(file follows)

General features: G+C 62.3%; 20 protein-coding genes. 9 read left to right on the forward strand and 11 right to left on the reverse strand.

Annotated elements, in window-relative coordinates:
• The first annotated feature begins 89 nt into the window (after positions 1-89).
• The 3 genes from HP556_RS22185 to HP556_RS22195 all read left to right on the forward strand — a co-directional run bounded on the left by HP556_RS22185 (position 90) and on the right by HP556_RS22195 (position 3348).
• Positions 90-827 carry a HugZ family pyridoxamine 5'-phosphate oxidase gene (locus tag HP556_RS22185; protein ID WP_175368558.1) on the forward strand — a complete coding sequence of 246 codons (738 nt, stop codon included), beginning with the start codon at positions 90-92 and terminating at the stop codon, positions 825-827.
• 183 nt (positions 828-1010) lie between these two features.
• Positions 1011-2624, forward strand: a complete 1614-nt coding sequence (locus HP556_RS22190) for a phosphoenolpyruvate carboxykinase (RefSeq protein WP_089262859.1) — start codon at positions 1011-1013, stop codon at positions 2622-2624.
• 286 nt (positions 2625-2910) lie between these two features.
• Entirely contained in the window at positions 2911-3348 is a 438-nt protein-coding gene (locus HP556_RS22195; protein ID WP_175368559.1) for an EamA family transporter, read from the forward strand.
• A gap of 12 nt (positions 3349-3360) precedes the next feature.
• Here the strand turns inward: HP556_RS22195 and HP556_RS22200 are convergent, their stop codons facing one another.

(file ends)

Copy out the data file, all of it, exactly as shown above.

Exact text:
General features: G+C 62.3%; 20 protein-coding genes. 9 read left to right on the forward strand and 11 right to left on the reverse strand.

Annotated elements, in window-relative coordinates:
• The first annotated feature begins 89 nt into the window (after positions 1-89).
• The 3 genes from HP556_RS22185 to HP556_RS22195 all read left to right on the forward strand — a co-directional run bounded on the left by HP556_RS22185 (position 90) and on the right by HP556_RS22195 (position 3348).
• Positions 90-827 carry a HugZ family pyridoxamine 5'-phosphate oxidase gene (locus tag HP556_RS22185; protein ID WP_175368558.1) on the forward strand — a complete coding sequence of 246 codons (738 nt, stop codon included), beginning with the start codon at positions 90-92 and terminating at the stop codon, positions 825-827.
• 183 nt (positions 828-1010) lie between these two features.
• Positions 1011-2624, forward strand: a complete 1614-nt coding sequence (locus HP556_RS22190) for a phosphoenolpyruvate carboxykinase (RefSeq protein WP_089262859.1) — start codon at positions 1011-1013, stop codon at positions 2622-2624.
• 286 nt (positions 2625-2910) lie between these two features.
• Entirely contained in the window at positions 2911-3348 is a 438-nt protein-coding gene (locus HP556_RS22195; protein ID WP_175368559.1) for an EamA family transporter, read from the forward strand.
• A gap of 12 nt (positions 3349-3360) precedes the next feature.
• Here the strand turns inward: HP556_RS22195 and HP556_RS22200 are convergent, their stop codons facing one another.